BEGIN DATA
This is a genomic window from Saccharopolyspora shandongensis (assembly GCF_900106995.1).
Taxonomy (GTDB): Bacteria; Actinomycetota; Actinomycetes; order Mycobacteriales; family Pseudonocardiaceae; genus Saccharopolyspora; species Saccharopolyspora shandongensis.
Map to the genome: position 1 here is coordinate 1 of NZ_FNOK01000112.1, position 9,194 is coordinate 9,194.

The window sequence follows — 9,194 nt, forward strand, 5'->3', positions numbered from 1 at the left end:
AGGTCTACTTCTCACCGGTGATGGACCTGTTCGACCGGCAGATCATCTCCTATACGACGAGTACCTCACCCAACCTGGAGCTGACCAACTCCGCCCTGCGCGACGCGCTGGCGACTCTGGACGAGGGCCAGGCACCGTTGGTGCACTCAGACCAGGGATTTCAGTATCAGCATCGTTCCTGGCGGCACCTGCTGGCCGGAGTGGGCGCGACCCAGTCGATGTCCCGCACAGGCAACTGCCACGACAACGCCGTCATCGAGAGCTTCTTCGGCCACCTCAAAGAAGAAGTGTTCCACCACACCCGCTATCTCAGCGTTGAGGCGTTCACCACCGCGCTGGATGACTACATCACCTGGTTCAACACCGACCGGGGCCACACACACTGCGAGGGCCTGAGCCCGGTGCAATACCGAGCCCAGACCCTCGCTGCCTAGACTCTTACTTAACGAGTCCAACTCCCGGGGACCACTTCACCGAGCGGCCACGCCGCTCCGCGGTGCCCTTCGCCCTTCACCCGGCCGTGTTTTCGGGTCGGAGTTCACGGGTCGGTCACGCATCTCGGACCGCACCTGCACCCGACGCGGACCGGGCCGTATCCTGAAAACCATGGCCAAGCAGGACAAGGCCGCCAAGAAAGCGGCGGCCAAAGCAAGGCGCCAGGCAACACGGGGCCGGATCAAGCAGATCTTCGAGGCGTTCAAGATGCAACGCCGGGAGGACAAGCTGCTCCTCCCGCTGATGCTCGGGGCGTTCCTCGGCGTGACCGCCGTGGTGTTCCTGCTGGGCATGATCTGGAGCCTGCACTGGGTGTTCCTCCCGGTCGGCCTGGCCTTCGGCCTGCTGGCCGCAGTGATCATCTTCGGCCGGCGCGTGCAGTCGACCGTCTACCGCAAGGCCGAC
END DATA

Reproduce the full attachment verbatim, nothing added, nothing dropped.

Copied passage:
This is a genomic window from Saccharopolyspora shandongensis (assembly GCF_900106995.1).
Taxonomy (GTDB): Bacteria; Actinomycetota; Actinomycetes; order Mycobacteriales; family Pseudonocardiaceae; genus Saccharopolyspora; species Saccharopolyspora shandongensis.
Map to the genome: position 1 here is coordinate 1 of NZ_FNOK01000112.1, position 9,194 is coordinate 9,194.

The window sequence follows — 9,194 nt, forward strand, 5'->3', positions numbered from 1 at the left end:
AGGTCTACTTCTCACCGGTGATGGACCTGTTCGACCGGCAGATCATCTCCTATACGACGAGTACCTCACCCAACCTGGAGCTGACCAACTCCGCCCTGCGCGACGCGCTGGCGACTCTGGACGAGGGCCAGGCACCGTTGGTGCACTCAGACCAGGGATTTCAGTATCAGCATCGTTCCTGGCGGCACCTGCTGGCCGGAGTGGGCGCGACCCAGTCGATGTCCCGCACAGGCAACTGCCACGACAACGCCGTCATCGAGAGCTTCTTCGGCCACCTCAAAGAAGAAGTGTTCCACCACACCCGCTATCTCAGCGTTGAGGCGTTCACCACCGCGCTGGATGACTACATCACCTGGTTCAACACCGACCGGGGCCACACACACTGCGAGGGCCTGAGCCCGGTGCAATACCGAGCCCAGACCCTCGCTGCCTAGACTCTTACTTAACGAGTCCAACTCCCGGGGACCACTTCACCGAGCGGCCACGCCGCTCCGCGGTGCCCTTCGCCCTTCACCCGGCCGTGTTTTCGGGTCGGAGTTCACGGGTCGGTCACGCATCTCGGACCGCACCTGCACCCGACGCGGACCGGGCCGTATCCTGAAAACCATGGCCAAGCAGGACAAGGCCGCCAAGAAAGCGGCGGCCAAAGCAAGGCGCCAGGCAACACGGGGCCGGATCAAGCAGATCTTCGAGGCGTTCAAGATGCAACGCCGGGAGGACAAGCTGCTCCTCCCGCTGATGCTCGGGGCGTTCCTCGGCGTGACCGCCGTGGTGTTCCTGCTGGGCATGATCTGGAGCCTGCACTGGGTGTTCCTCCCGGTCGGCCTGGCCTTCGGCCTGCTGGCCGCAGTGATCATCTTCGGCCGGCGCGTGCAGTCGACCGTCTACCGCAAGGCCGAC